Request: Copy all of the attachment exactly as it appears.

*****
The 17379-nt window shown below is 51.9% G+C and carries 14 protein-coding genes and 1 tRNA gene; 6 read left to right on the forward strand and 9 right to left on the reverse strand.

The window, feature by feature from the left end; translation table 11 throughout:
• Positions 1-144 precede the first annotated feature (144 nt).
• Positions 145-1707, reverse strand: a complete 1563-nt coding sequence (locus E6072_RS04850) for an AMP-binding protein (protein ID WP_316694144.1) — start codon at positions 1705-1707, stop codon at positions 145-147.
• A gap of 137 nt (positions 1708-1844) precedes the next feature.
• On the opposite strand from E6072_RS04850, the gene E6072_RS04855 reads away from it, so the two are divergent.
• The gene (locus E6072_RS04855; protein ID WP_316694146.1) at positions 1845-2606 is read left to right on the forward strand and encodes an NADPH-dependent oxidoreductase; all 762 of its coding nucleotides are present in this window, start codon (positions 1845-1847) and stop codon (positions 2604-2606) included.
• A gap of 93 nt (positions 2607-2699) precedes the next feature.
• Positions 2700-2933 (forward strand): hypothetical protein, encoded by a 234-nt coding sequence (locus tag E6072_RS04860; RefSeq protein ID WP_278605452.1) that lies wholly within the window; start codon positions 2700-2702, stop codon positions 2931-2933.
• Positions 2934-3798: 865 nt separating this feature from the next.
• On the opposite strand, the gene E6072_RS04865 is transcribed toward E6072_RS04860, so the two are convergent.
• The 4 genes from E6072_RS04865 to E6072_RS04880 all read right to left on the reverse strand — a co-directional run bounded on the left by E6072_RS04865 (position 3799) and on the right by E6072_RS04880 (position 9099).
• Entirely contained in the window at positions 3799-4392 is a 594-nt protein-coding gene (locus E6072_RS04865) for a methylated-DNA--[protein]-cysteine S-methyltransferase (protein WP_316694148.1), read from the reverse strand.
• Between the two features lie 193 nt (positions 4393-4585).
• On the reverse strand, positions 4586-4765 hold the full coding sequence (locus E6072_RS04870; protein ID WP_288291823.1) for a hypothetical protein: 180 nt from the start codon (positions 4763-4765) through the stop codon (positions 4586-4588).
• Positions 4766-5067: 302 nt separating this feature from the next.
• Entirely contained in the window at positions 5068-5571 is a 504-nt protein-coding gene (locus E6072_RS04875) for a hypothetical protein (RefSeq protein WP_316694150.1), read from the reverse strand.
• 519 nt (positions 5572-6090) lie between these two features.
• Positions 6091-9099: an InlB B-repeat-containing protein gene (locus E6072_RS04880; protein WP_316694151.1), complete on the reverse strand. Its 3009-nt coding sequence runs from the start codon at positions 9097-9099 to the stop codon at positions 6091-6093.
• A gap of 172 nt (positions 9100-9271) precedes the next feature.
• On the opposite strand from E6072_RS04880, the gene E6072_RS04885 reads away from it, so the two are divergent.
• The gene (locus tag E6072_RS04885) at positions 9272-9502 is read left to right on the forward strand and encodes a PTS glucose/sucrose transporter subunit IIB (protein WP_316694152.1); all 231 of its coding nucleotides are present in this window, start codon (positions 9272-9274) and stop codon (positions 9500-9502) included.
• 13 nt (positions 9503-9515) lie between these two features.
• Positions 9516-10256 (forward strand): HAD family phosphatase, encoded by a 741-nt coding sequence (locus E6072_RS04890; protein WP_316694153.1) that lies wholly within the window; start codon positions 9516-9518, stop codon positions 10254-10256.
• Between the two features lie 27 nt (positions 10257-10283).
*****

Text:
The 17379-nt window shown below is 51.9% G+C and carries 14 protein-coding genes and 1 tRNA gene; 6 read left to right on the forward strand and 9 right to left on the reverse strand.

The window, feature by feature from the left end; translation table 11 throughout:
• Positions 1-144 precede the first annotated feature (144 nt).
• Positions 145-1707, reverse strand: a complete 1563-nt coding sequence (locus E6072_RS04850) for an AMP-binding protein (protein ID WP_316694144.1) — start codon at positions 1705-1707, stop codon at positions 145-147.
• A gap of 137 nt (positions 1708-1844) precedes the next feature.
• On the opposite strand from E6072_RS04850, the gene E6072_RS04855 reads away from it, so the two are divergent.
• The gene (locus E6072_RS04855; protein ID WP_316694146.1) at positions 1845-2606 is read left to right on the forward strand and encodes an NADPH-dependent oxidoreductase; all 762 of its coding nucleotides are present in this window, start codon (positions 1845-1847) and stop codon (positions 2604-2606) included.
• A gap of 93 nt (positions 2607-2699) precedes the next feature.
• Positions 2700-2933 (forward strand): hypothetical protein, encoded by a 234-nt coding sequence (locus tag E6072_RS04860; RefSeq protein ID WP_278605452.1) that lies wholly within the window; start codon positions 2700-2702, stop codon positions 2931-2933.
• Positions 2934-3798: 865 nt separating this feature from the next.
• On the opposite strand, the gene E6072_RS04865 is transcribed toward E6072_RS04860, so the two are convergent.
• The 4 genes from E6072_RS04865 to E6072_RS04880 all read right to left on the reverse strand — a co-directional run bounded on the left by E6072_RS04865 (position 3799) and on the right by E6072_RS04880 (position 9099).
• Entirely contained in the window at positions 3799-4392 is a 594-nt protein-coding gene (locus E6072_RS04865) for a methylated-DNA--[protein]-cysteine S-methyltransferase (protein WP_316694148.1), read from the reverse strand.
• Between the two features lie 193 nt (positions 4393-4585).
• On the reverse strand, positions 4586-4765 hold the full coding sequence (locus E6072_RS04870; protein ID WP_288291823.1) for a hypothetical protein: 180 nt from the start codon (positions 4763-4765) through the stop codon (positions 4586-4588).
• Positions 4766-5067: 302 nt separating this feature from the next.
• Entirely contained in the window at positions 5068-5571 is a 504-nt protein-coding gene (locus E6072_RS04875) for a hypothetical protein (RefSeq protein WP_316694150.1), read from the reverse strand.
• 519 nt (positions 5572-6090) lie between these two features.
• Positions 6091-9099: an InlB B-repeat-containing protein gene (locus E6072_RS04880; protein WP_316694151.1), complete on the reverse strand. Its 3009-nt coding sequence runs from the start codon at positions 9097-9099 to the stop codon at positions 6091-6093.
• A gap of 172 nt (positions 9100-9271) precedes the next feature.
• On the opposite strand from E6072_RS04880, the gene E6072_RS04885 reads away from it, so the two are divergent.
• The gene (locus tag E6072_RS04885) at positions 9272-9502 is read left to right on the forward strand and encodes a PTS glucose/sucrose transporter subunit IIB (protein WP_316694152.1); all 231 of its coding nucleotides are present in this window, start codon (positions 9272-9274) and stop codon (positions 9500-9502) included.
• 13 nt (positions 9503-9515) lie between these two features.
• Positions 9516-10256 (forward strand): HAD family phosphatase, encoded by a 741-nt coding sequence (locus E6072_RS04890; protein WP_316694153.1) that lies wholly within the window; start codon positions 9516-9518, stop codon positions 10254-10256.
• Between the two features lie 27 nt (positions 10257-10283).